Like authors who only become famous after they die, they decide, teenagers become ultra-cool if they kill themselves. Suicide becomes the cool topic of discussion, and faux rock band Big Fun performs the song, “Teenage Suicide (Don’t Do It).” Of course, it doesn’t occur to the characters of this dark comedy that by committing suicide, they won’t be around to enjoy their newfound popularity.
I don’t think anyone commits suicide to be “cool,” but it’s true that, at least among young people, suicide seems to be contagious. School counselors are familiar with “suicide clusters,” which may or may not involve actual pacts, but involve young people who knew each other. When a suicide of a youth hits the press, it’s not uncommon for other youths to attempt, especially if the method is mentioned.
And now with social networking, the news of a suicide has a limitless reach. “Sensationalizing suicide, whether done by the media or on a Facebook page, can offer other troubled individuals what seems like a solution to their own problems,” says AOL writer David Knowles.
When I started my SAS group in April, I didn’t know what to expect. I needed to share my experience with people who understood. I had no idea that so many young girls would join, or that some of them would seek me out as a special friend to confide in.
Now, having the SAS group gives me a special responsibility. Regretfully, I can’t prevent a suicide, even if I try my best to help. But if one occurs, I’ll need to handle it in a sensitive and cautious way.
I hope it never happens. But should someone in “my” group take his or her life, I won’t be creating a special Facebook memorial page for them. I won’t be the main support for friends that are grieving – they’ll have to go to their own families, and hopefully professionals, for that. I won’t keep “secrets” about plans or pacts – I’ll seek out other adults for help.
“Heathers” was wickedly funny, but “IRL,” suicide isn’t cool. And I won’t do anything to make it look that way.
Tuesday, July 20, 2010
“The only normal people are the ones you don’t know very well.” –Joe Ancis
For almost three months, I had been in a bipolar “mixed episode,” but never having experienced one, I didn’t know what it was. I only know that I had been experiencing white-knuckle fear every day, for weeks and weeks.
Even medical misjudgments about my medication, and significant job stressors, couldn’t explain the depth of my constant panic. Sounds were too loud, colors were too bright. Pounds fell off, until my pants wouldn’t fit even with a belt. I could only manage about four hours of sleep a night, and exhausted, I could barely drive or function at my full-time job, much less my home business.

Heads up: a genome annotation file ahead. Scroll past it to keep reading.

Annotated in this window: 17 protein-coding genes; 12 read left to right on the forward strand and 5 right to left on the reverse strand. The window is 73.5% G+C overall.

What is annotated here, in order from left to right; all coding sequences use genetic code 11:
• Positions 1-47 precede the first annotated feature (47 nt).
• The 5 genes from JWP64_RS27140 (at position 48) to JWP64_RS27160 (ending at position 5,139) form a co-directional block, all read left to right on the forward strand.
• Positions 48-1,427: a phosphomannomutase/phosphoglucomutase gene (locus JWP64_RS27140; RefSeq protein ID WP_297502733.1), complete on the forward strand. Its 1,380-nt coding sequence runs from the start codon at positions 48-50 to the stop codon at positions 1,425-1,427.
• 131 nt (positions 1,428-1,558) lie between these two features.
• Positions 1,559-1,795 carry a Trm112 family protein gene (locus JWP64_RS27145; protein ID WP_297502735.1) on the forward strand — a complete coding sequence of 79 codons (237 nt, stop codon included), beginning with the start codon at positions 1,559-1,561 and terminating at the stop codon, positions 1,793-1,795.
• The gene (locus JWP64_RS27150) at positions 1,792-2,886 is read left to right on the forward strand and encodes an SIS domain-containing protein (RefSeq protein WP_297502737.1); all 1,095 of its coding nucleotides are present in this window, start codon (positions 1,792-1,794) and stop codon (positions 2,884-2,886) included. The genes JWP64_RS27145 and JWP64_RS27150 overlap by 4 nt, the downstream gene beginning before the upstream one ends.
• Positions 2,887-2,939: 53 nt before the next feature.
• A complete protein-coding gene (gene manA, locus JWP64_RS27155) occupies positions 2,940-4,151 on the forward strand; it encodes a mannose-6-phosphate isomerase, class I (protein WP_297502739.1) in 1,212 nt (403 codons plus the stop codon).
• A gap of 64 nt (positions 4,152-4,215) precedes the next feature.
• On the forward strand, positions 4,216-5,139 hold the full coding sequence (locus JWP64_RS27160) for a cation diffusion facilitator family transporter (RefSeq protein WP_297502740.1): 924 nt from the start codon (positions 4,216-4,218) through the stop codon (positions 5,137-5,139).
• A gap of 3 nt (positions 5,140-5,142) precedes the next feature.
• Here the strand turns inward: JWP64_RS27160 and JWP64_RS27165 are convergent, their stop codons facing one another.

I’d quit wearing makeup and styling my hair. My thoughts were so fragmented I couldn’t choose a cereal brand at the store or count change. I did jumping jacks in the restroom at my office to discharge my nervous energy. And always, there was the pound-pound-pounding of my heart, which had taken me to Urgent Care.
I wanted desperately to cry, but could not. I’d begged to move up my appointment with my psychiatrist, but he was booked for months. I contacted the hospital and asked if I could go inpatient; my insurance wouldn’t cover unless I was in “imminent danger.” My mother complained that I was distant; my husband complained that I was self-centered. I tried Cognitive Behavioral Therapy, journaling, meditation, self-hypnosis, EMDR, yoga, walking, breathing, and copious amounts of prayer.
By the time I arrived in the psych ward via the ER, with four kinds of pills in my body and stitched-up wrists, my mind and body were on such overdrive that even the entire bottle of Valium I’d taken didn’t sedate me for 12 hours. I tried to tell a psych nurse about the state I’d been in for almost three months, and I said to her, “I’ve always been a nervous person. But this isn’t normal.”
“Well, maybe it’s your ‘new’ normal,” she responded. “Maybe this is just the way you are.” And she shrugged.
I’m sorry, but – what the fuck? Incapacitated? Unable to work, sleep, eat, or even think? My “new normal?” The way I was going to be every day for the rest of my life? Obviously, I would have rather been dead – hence the stitches and the IV cleansing out my liver. What was this nurse thinking?
Of course, I was in the psych ward, where some patients are prone to exaggeration. She’d never met me made-up and dressed professionally for my job. She didn’t know about the awards I’d won or the promotions I’d received. She hadn’t seen me interact happily with my family. In short, she hadn’t seen me at my high-functioning self. All she saw was a pale, disheveled woman in a hospital gown, who hadn’t washed her hair for a week.
Now it’s over a year later. To be honest, I don’t feel 100% yet – I hope I will someday. But I finally found a doctor who would see me, and who prescribed mood stabilizers and an antidepressant. I’m enjoying time with my family, and I’m on full steam at my demanding job. I fix myself up for work, I eat, and I sleep. I have a ways to go before my mood is where I’d like it. But I’m leading a normal life.